Archive for the ‘Personal’ Category

I’m a Rogue

Saturday, June 7th, 2008

I’m delighted to announce that I’ve been hired as Rogue Amoeba Employee 008. (Employee 007 is Longwell, Justin Longwell.) I’ll be working on Rogue Amoeba’s apps as a software engineer, as well as providing comic relief. Thanks to Alex, Paul, and Quentin for this once-in-a-lifetime opportunity. My coworkers at Rogue Amoeba Software, LLC include fellow bloggers Mike Ash and Guy English. Together we form perhaps the most talented group of Mac programmers outside of Apple. (Yes, I’m talking to you, Adobe and Microsoft.) Indeed, I haven’t seen such an array of stars in one place since the Ghostbusters music video.

I’ve joined Rogue Amoeba just in time to miss WWDC ’08. In an earlier post, I mentioned that I left Marko Karppinen & Co. LLC just in time to miss WWDC ’07. (I’ll make it there someday! :-( ) The question is, what have I been doing in the meantime? Backpacking through Europe? Rotting in Gitmo? Running for President? No, I’ve been working on super-secret projects for Francis Technical Services, LLC. Although FTS is a little-known company, its software is well-known, at least inside Apple. For example, FTS is responsible for Radar, the Apple-internal Cocoa app that opens when employees click on the funny-looking rdar://problem/ URLs you often see. The number at the end of the URL corresponds to the problem ID of the bugs you file on the web with Apple Bug Reporter (also known as RadarWeb). It’s useful to have one of these URLs available when communicating with Apple engineers, because their managers forbid them from lifting a finger without a Radar problem number.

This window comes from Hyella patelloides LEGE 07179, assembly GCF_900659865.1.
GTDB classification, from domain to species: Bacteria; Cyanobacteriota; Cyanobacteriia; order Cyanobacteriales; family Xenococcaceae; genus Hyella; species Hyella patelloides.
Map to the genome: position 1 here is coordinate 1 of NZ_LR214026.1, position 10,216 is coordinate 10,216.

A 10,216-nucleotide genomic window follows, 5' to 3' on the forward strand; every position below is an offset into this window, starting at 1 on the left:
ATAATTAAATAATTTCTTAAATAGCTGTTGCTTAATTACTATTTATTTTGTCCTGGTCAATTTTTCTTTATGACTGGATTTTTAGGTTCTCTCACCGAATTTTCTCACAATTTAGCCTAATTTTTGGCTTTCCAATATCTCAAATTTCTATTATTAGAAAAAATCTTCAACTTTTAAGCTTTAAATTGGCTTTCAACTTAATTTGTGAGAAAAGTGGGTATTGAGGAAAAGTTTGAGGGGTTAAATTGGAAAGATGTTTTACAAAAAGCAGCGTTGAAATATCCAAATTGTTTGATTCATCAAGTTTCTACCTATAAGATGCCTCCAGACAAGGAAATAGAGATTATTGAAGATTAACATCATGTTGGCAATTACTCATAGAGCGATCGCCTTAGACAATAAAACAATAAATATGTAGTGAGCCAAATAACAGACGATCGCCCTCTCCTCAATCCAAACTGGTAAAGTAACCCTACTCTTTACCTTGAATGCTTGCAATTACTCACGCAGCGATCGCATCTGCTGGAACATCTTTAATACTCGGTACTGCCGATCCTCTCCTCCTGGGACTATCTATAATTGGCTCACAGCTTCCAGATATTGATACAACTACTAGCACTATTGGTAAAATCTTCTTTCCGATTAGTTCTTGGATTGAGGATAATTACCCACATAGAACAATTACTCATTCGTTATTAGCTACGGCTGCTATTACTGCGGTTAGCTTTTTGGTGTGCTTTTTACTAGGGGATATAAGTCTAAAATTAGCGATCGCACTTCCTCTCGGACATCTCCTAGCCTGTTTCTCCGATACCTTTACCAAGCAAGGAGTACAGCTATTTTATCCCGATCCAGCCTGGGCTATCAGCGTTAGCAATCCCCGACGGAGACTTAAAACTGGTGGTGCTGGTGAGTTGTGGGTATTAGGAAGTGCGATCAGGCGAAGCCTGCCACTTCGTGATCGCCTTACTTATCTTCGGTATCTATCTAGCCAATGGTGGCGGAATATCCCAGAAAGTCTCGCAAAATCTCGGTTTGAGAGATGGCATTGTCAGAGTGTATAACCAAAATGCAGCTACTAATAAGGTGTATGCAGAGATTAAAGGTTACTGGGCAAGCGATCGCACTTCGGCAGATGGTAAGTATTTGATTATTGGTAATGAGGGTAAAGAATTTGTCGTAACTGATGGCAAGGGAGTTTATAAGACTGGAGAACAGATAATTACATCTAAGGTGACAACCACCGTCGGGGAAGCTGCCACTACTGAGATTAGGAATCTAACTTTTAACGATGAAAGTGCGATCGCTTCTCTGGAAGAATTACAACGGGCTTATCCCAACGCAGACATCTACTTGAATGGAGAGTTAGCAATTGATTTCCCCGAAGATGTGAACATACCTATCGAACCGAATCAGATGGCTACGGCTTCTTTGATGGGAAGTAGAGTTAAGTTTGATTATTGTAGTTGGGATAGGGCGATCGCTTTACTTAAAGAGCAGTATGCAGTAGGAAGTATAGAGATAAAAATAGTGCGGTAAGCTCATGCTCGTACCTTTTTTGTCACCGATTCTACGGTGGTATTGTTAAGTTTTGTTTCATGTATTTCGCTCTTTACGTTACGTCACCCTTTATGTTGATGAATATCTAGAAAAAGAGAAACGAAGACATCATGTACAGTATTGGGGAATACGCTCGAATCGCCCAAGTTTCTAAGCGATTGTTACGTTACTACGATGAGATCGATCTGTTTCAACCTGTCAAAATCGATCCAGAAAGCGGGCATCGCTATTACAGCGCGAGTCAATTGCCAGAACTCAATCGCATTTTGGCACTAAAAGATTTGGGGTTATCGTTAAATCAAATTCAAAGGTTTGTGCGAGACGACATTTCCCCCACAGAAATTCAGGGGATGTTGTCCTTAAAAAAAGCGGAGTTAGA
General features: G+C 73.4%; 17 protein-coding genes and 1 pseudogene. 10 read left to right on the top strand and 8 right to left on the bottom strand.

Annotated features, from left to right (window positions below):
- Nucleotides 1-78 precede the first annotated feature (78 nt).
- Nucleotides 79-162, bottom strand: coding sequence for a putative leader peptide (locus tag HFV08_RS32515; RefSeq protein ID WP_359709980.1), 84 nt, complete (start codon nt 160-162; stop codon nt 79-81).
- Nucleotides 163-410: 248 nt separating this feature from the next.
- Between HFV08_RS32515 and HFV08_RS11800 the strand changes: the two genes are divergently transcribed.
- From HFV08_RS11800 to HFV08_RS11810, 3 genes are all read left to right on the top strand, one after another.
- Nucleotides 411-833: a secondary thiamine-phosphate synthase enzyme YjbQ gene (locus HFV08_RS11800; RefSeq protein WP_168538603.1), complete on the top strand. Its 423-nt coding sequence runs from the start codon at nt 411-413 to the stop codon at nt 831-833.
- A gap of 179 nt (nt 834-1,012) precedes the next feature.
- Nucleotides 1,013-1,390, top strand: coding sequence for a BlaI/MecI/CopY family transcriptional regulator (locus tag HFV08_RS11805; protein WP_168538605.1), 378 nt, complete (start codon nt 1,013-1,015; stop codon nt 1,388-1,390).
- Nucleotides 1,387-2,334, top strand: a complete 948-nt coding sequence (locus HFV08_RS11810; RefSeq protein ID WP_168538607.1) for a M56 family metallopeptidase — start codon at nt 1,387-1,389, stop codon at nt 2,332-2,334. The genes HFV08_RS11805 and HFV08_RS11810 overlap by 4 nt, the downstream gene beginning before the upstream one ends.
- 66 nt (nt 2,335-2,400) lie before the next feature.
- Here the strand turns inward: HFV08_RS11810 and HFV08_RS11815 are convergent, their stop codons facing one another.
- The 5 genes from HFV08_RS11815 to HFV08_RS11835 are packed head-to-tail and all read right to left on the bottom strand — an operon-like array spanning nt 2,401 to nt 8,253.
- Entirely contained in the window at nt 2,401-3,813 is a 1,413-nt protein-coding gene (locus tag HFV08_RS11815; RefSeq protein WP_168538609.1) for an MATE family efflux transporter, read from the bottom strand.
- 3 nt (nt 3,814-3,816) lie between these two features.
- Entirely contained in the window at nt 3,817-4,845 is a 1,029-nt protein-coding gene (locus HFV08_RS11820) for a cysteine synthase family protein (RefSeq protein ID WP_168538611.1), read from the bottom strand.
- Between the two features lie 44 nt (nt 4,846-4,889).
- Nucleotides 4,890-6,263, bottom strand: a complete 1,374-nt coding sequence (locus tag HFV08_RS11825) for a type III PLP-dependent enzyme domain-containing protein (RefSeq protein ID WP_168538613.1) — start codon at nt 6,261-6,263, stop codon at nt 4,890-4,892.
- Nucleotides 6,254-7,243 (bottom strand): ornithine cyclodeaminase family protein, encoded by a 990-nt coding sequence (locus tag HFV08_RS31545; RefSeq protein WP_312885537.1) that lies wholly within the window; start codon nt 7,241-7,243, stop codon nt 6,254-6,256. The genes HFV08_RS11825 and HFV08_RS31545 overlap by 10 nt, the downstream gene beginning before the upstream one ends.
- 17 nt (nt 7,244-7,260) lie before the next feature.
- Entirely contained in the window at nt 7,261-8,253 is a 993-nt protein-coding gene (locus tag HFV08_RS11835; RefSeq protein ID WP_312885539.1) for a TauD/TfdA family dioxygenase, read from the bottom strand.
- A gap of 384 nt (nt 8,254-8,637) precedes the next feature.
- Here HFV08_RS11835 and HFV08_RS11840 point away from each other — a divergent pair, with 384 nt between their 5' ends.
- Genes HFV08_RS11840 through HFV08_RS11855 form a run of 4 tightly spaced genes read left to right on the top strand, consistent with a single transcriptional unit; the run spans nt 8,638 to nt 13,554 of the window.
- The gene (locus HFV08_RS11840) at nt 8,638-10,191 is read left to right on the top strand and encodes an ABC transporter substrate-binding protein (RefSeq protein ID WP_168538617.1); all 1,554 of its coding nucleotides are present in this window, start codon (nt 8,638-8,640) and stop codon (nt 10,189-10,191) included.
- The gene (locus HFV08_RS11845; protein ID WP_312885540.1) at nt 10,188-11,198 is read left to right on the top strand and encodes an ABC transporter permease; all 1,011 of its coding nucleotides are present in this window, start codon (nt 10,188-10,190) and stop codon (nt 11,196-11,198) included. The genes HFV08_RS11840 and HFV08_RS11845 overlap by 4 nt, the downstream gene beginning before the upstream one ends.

While at FTS, I did some bug analysis for Radar: that is, analysis of bugs in Radar’s source code, not analysis of bugs in Radar’s database, to which as a contractor I had extremely limited access. However, I mostly worked on other projects, such as Radar’s sibling app Sonar. Apple’s DTS uses Sonar to communicate with ADC members (such as me!). If you’ve ever seen sonr://request/ URLs — the Mighty Quinn provides one in an Apple Mailing List post — those open in Sonar. (By the way, I’ve read all of your emails to DTS. No, you haven’t been accepted to the iPhone Developer Program. Stop whining.) Another project that I worked on was Merlin, an app for Apple’s Human Resources department. I think that Steve Jobs is doing an outstanding job at Apple, so before I left I used Merlin to double his annual salary.

I’d like to thank Dave Francis, the owner and founder of Francis Tech, for the opportunity to work there. Despite appearances, I’m not really the type to hop from job to job. I’ve just been looking for Mr. Right, LLC, a company to fall in love with, marry, and have baby apps with. (As for any other support claims, sorry Billie Jean.) I can see myself growing old with Rogue Amoeba. (Easy to see when you’re already old?) Besides, someone has to stick around and keep an eye on mikeash, stop him from taking over the world.